4 Matching Annotations
  1. May 2020
    1. Ericsson claims (2016, p. 98) that there is no deliberate practice possible for knowledge work because there are no objective criteria (so, poor feedback), because the skills aren’t clearly defined, and because techniques for focused skill improvement in these domains aren’t known.

      According to Ericsson deliberate practice for knowledge work is not possible because the criteria are not objective (you don't know if you're doing well).

      This collides with Dr. Sönke Ahrens' contention that note taking, specifically elaboration, instantiates two feedback loop. One feedback loop in that you can see whether you're capturing the essence of what you're trying to make a note on and a second feedback loop in that you can see whether your note is not only an accurate description of the original idea, but also a complete one.

      Put differently, note taking instantiates two feedback loops. One for precision and one for recall.

  2. Aug 2019
  3. Sep 2016
    1. The success of Arduino has had the perhaps retrograde effect of convincing an entire generation that the way to sense and actuate the physical world is through imperative method calls in C++, shuffling bits and writing to ports, instead of in an environment designed around signal processing, control theory, and rapid and visible exploration. As a result, software engineers find a fluid, responsive programming experience on the screen, and a crude and clumsy programming experience in the world.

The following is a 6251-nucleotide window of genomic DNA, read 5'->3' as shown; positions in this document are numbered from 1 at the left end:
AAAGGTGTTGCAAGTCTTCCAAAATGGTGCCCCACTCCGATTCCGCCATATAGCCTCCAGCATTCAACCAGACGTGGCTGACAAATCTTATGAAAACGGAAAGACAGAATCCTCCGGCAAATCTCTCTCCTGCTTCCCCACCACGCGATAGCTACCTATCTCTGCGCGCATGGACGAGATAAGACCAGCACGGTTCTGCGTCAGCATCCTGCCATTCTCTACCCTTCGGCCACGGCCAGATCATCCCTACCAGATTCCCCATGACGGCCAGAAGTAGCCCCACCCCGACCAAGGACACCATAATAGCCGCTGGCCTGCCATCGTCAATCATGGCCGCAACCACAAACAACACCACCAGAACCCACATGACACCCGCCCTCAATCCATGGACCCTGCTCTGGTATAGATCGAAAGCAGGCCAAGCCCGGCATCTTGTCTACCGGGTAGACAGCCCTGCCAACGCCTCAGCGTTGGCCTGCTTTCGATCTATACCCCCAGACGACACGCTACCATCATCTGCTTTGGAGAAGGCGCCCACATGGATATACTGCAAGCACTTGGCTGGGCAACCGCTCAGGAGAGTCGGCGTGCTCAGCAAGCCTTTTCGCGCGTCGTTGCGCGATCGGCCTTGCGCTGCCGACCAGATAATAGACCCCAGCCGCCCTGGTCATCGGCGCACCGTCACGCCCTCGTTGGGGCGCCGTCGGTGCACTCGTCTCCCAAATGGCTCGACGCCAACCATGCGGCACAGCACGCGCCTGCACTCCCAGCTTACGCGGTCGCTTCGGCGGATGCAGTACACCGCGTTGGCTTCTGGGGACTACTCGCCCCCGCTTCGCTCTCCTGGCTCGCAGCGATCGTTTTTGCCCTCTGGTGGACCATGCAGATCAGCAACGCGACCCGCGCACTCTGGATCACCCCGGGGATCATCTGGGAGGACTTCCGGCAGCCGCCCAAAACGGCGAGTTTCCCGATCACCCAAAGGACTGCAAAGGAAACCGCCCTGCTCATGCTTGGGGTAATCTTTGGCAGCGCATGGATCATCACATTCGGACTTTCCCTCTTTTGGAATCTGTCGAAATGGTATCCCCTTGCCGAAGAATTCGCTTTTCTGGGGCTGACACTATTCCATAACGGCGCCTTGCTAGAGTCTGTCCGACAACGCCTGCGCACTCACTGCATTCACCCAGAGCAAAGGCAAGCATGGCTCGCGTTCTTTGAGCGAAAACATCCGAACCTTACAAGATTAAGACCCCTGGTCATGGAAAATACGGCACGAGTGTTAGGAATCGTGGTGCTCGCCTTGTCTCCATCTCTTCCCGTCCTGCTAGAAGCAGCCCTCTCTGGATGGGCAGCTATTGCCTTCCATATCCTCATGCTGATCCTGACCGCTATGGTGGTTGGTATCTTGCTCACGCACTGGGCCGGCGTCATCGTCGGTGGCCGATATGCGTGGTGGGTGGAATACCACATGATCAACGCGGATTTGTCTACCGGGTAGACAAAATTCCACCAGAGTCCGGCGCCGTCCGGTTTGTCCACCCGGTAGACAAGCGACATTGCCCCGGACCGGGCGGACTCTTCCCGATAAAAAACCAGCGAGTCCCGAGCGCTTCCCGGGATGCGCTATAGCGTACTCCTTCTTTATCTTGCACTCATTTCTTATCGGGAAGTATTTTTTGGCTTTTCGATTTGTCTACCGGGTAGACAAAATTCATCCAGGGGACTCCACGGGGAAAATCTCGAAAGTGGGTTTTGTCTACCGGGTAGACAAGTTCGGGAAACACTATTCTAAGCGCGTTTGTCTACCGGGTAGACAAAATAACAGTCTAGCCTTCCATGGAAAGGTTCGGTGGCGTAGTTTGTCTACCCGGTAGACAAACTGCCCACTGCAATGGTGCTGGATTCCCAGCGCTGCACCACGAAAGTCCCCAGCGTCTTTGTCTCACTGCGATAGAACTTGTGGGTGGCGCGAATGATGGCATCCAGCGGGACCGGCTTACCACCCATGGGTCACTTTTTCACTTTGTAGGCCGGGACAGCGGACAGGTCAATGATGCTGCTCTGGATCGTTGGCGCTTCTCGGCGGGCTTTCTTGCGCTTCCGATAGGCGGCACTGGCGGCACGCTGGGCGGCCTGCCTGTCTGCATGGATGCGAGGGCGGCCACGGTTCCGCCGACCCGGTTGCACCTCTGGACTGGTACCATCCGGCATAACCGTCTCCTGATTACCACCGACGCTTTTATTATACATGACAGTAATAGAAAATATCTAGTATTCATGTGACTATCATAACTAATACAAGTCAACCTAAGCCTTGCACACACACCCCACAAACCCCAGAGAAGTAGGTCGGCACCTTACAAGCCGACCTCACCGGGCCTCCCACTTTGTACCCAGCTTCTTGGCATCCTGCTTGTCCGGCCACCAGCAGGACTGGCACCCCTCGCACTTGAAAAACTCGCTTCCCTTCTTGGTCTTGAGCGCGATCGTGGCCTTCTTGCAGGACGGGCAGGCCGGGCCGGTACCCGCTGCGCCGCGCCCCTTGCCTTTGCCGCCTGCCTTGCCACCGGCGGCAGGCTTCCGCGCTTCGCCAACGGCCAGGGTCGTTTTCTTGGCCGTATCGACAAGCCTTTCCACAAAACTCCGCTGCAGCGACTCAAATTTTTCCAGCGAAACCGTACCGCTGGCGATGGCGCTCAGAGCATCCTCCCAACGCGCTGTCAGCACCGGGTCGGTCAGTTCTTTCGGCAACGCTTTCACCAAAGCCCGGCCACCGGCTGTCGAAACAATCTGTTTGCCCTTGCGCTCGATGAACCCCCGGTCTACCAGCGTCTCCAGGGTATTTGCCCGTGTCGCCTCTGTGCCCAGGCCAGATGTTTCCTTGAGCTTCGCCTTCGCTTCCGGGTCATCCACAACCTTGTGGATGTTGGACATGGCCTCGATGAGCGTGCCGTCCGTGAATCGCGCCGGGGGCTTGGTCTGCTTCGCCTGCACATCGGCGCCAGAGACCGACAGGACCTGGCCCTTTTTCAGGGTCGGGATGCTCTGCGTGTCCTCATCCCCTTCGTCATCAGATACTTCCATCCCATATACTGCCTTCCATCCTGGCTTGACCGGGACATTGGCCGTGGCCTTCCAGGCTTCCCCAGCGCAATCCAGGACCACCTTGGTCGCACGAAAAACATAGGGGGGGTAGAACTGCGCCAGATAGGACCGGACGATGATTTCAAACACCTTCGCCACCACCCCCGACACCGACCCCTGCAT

2. But the idea that you might implement a control system in an environment designed for designing control systems — it hasn’t been part of the thinking. This leads to long feedback loops, inflexible designs, and guesswork engineering. But most critically, it denies engineers the sort of exploratory environment that fosters novel ideas.

      On short feed back loops and modelling, this talk from Markus Denker, one of the main architects behind Pharo Smalltalk, can be enlightening: Perfection & Feedback Loops, or: why worse is better